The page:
Godden v. Department of Public WelfareAnnotate this Case
226 N.W.2d 627 (1975)
193 Neb. 269
Norma J. GODDEN, guardian and next friend and payee for Patricia A. Dorn, a minor, Appellant, Impleaded with Lawrence Ideus, guardian and next friend and payee for Pamela Sue Dorn, a minor, Appellee, v. DEPARTMENT OF PUBLIC WELFARE of the State of Nebraska et al., Appellees. Lawrence IDEUS, guardian and next friend and payee for Pamela Sue Dorn, a minor, Appellant, v. DEPARTMENT OF PUBLIC WELFARE of the State of Nebraska et al., Appellees.
Nos. 39620, 39628.
Supreme Court of Nebraska.
March 6, 1975.
*628 Vard R. Johnson, Terrence J. Ferguson, Omaha, for appellant Godden, in No. 39620.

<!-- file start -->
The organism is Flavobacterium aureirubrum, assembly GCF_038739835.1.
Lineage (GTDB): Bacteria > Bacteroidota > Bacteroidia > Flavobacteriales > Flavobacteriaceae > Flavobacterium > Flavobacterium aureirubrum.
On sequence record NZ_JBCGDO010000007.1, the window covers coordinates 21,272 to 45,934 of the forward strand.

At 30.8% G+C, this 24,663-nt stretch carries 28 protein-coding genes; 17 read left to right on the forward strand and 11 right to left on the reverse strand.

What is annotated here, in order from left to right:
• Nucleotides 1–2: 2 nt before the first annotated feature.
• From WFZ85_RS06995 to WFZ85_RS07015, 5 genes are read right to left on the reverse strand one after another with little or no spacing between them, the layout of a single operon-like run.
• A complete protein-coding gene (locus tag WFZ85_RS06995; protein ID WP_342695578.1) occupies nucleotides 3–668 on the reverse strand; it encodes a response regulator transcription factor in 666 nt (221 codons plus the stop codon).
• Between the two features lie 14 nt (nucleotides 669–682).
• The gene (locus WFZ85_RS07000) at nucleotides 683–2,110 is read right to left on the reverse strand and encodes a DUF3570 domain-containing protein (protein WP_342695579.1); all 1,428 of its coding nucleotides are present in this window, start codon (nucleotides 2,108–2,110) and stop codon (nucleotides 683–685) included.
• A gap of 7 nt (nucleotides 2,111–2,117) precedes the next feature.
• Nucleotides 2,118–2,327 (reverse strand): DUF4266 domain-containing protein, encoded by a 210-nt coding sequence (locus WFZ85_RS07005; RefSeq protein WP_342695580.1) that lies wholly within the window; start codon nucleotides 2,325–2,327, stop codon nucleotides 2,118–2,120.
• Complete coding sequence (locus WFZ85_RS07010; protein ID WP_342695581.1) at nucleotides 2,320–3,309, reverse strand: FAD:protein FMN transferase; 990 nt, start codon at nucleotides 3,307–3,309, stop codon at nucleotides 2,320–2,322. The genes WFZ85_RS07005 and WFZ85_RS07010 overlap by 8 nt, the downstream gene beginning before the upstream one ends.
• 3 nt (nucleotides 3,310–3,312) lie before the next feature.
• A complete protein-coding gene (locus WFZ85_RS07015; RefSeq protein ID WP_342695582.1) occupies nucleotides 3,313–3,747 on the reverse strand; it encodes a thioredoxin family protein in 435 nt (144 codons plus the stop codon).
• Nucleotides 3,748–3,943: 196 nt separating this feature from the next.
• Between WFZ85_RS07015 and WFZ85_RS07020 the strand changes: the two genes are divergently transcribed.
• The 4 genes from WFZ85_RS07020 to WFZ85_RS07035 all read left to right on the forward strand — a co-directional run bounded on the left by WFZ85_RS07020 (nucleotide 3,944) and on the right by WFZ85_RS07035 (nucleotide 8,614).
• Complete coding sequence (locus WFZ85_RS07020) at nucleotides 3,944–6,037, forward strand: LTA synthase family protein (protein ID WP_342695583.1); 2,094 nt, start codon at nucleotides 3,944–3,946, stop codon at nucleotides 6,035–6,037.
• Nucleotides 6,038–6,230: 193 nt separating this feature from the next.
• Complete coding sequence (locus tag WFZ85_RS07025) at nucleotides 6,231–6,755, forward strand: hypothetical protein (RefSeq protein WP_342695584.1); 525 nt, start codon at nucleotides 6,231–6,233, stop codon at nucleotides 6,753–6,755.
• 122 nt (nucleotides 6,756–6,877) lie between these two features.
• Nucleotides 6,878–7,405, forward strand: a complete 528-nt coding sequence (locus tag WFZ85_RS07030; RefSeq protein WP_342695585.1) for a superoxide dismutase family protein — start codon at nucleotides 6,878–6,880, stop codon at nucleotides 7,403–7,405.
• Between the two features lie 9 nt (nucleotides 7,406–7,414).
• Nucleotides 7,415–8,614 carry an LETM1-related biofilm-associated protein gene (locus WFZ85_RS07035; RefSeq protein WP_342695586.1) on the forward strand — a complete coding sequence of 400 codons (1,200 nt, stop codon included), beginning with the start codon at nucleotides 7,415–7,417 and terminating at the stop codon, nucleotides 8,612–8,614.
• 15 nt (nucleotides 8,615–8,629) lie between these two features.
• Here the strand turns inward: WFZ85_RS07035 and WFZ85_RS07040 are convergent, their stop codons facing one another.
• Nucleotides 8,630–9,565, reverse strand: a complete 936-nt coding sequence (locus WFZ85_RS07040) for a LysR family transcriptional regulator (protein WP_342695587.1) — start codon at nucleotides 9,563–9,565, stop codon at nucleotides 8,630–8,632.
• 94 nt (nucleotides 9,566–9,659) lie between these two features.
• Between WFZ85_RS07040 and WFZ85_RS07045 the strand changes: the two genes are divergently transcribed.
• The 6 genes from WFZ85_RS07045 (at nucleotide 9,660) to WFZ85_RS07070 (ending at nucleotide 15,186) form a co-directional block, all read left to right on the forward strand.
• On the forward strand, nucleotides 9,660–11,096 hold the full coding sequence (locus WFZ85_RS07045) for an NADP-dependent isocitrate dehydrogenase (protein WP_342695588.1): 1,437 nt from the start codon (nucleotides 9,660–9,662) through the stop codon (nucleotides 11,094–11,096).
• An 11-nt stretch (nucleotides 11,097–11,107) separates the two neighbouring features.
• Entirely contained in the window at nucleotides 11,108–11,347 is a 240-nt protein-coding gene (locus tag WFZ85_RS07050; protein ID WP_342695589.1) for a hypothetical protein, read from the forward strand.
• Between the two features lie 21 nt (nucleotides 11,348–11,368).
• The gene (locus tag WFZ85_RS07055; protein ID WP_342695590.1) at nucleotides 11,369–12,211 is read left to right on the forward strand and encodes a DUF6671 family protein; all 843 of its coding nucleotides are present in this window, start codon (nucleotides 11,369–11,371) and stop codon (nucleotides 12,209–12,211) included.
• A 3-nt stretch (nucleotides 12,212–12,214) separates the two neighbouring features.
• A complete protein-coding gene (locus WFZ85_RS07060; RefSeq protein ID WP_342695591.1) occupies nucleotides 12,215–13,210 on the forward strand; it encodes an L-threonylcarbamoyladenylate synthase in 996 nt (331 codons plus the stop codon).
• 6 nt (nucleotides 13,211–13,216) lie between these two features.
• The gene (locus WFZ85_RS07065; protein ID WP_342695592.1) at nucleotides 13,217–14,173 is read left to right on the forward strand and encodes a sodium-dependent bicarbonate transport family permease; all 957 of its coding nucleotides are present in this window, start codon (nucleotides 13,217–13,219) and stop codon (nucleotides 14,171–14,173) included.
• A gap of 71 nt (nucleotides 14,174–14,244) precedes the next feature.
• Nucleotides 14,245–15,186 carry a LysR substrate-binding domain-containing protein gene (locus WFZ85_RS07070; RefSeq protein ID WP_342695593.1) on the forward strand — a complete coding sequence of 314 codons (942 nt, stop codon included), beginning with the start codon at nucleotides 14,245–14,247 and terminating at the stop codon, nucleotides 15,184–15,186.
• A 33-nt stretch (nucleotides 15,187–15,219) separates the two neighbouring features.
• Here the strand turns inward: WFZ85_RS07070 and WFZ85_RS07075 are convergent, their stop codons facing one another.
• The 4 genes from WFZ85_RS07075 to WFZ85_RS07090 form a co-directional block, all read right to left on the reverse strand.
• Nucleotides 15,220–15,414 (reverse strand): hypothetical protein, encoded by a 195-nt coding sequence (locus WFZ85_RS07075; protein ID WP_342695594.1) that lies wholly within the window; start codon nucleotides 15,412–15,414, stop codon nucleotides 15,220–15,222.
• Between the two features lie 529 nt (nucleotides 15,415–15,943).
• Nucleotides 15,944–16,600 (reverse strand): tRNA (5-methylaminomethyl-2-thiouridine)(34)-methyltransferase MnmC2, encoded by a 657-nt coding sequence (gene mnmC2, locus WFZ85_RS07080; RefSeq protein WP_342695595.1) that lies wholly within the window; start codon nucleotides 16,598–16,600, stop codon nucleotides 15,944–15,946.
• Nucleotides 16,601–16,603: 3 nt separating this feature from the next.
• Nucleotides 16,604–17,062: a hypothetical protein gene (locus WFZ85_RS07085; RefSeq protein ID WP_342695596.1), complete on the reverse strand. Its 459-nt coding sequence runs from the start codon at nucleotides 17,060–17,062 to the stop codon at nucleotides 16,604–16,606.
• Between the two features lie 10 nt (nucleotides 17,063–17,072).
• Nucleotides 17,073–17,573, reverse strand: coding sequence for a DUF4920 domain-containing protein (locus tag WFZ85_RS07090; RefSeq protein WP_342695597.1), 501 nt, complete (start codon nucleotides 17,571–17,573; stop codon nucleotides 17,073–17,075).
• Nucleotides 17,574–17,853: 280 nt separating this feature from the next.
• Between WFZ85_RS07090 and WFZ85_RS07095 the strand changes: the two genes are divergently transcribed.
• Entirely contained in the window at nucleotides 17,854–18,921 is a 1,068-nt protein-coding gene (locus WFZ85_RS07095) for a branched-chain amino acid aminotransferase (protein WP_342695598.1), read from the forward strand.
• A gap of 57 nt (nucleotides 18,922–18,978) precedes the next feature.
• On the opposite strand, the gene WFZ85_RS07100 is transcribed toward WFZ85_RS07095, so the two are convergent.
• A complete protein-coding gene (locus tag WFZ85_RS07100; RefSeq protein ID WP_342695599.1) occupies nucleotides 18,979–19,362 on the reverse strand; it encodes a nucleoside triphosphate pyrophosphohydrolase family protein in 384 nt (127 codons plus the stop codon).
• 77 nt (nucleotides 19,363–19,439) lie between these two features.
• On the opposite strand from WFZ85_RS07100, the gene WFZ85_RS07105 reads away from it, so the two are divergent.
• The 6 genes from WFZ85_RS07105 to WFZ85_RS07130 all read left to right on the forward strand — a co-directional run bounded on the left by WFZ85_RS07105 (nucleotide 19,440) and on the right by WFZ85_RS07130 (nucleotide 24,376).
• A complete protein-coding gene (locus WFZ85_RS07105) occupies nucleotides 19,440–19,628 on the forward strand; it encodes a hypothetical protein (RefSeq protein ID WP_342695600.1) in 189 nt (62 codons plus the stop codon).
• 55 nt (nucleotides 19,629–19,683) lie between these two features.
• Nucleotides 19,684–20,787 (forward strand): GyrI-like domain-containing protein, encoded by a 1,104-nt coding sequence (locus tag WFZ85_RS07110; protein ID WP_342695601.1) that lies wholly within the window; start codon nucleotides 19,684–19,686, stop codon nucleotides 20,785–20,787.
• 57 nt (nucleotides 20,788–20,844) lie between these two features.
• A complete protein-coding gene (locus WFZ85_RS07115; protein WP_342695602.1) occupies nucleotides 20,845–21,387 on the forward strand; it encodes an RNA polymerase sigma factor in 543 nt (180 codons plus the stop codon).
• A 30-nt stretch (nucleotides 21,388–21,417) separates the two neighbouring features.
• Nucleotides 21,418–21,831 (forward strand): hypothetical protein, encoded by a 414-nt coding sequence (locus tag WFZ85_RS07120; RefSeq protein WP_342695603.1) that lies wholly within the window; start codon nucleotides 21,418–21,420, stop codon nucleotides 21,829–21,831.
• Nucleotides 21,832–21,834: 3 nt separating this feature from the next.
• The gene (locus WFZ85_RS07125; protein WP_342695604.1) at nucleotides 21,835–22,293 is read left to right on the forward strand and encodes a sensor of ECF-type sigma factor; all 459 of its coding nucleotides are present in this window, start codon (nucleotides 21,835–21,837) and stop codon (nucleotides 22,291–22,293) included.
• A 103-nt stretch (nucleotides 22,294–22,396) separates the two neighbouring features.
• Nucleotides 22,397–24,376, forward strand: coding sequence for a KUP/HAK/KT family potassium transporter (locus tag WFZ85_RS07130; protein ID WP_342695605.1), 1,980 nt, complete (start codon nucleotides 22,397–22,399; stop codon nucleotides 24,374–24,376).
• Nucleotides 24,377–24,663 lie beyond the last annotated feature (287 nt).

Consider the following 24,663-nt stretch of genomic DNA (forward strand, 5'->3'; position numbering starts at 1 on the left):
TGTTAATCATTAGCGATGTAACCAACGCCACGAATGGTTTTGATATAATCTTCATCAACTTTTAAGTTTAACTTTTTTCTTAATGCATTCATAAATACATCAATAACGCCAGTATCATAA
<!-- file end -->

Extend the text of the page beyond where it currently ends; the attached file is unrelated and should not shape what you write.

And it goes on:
Steven Swihart, Lincoln, for appellant Godden, Ideus, in No. 39628.
Clarence A. H. Meyer, Atty. Gen., E. D. Warnsholz, Asst. Atty. Gen., Michael J. Rumbaugh, Lincoln, for appellees.
Heard before WHITE, C. J., and SPENCER, BOSLAUGH, McCOWN, NEWTON, CLINTON and BRODKEY, JJ.
Plaintiffs, as guardians and next friends, appeal the judgment of the District Court for Lancaster County affirming rulings of the Department of Public Welfare rejecting their applications for aid for dependent children (AFDC) for their minor wards. The wards are beneficiaries of a trust fund which if presently payable to them would make them ineligible for public assistance benefits. We reverse.